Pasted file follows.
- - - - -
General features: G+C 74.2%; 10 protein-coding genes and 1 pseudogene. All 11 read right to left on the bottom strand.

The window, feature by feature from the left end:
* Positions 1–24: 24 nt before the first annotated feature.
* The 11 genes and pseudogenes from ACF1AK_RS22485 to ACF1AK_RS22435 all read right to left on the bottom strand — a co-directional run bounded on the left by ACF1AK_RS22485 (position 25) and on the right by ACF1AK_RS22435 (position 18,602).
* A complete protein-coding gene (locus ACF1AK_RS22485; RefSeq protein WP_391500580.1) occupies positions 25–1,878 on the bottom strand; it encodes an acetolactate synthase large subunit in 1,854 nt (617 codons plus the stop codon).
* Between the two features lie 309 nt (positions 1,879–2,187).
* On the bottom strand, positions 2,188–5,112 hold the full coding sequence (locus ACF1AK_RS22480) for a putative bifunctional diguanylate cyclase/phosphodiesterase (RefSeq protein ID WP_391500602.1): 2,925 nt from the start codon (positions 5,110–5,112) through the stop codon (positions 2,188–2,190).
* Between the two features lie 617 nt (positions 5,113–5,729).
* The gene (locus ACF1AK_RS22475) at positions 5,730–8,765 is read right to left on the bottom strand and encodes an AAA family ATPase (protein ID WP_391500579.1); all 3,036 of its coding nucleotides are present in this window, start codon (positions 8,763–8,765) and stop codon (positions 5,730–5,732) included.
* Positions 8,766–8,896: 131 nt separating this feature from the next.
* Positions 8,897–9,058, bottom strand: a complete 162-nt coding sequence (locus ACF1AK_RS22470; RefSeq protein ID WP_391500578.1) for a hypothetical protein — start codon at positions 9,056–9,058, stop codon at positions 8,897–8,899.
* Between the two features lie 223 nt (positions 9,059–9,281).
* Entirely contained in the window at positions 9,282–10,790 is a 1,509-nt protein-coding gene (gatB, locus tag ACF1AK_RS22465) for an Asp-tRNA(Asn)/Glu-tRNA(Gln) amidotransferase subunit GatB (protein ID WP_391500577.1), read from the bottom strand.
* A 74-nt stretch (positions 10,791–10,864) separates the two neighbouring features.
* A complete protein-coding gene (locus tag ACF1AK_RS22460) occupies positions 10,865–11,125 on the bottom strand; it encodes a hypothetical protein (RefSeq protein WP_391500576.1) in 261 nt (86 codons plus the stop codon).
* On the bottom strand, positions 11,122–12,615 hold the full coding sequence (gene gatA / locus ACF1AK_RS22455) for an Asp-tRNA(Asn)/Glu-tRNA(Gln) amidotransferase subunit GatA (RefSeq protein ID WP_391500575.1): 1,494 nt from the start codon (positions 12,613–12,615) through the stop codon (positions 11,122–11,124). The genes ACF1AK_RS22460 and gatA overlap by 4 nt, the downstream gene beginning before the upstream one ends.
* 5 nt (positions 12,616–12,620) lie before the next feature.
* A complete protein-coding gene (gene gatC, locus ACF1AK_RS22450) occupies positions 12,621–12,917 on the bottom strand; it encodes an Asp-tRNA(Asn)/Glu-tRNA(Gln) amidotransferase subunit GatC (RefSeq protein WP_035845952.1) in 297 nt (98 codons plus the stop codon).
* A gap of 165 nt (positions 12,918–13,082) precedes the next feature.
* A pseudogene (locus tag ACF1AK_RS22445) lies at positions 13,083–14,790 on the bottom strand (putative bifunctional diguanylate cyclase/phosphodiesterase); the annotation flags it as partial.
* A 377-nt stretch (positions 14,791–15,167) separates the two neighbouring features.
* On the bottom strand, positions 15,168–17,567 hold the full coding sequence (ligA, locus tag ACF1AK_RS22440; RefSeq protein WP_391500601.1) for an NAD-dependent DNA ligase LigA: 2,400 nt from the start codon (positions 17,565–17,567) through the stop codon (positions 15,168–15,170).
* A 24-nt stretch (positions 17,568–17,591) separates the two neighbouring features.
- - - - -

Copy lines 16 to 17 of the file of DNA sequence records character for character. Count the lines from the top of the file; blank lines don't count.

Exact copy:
* On the bottom strand, positions 11,122–12,615 hold the full coding sequence (gene gatA / locus ACF1AK_RS22455) for an Asp-tRNA(Asn)/Glu-tRNA(Gln) amidotransferase subunit GatA (RefSeq protein ID WP_391500575.1): 1,494 nt from the start codon (positions 12,613–12,615) through the stop codon (positions 11,122–11,124). The genes ACF1AK_RS22460 and gatA overlap by 4 nt, the downstream gene beginning before the upstream one ends.
* 5 nt (positions 12,616–12,620) lie before the next feature.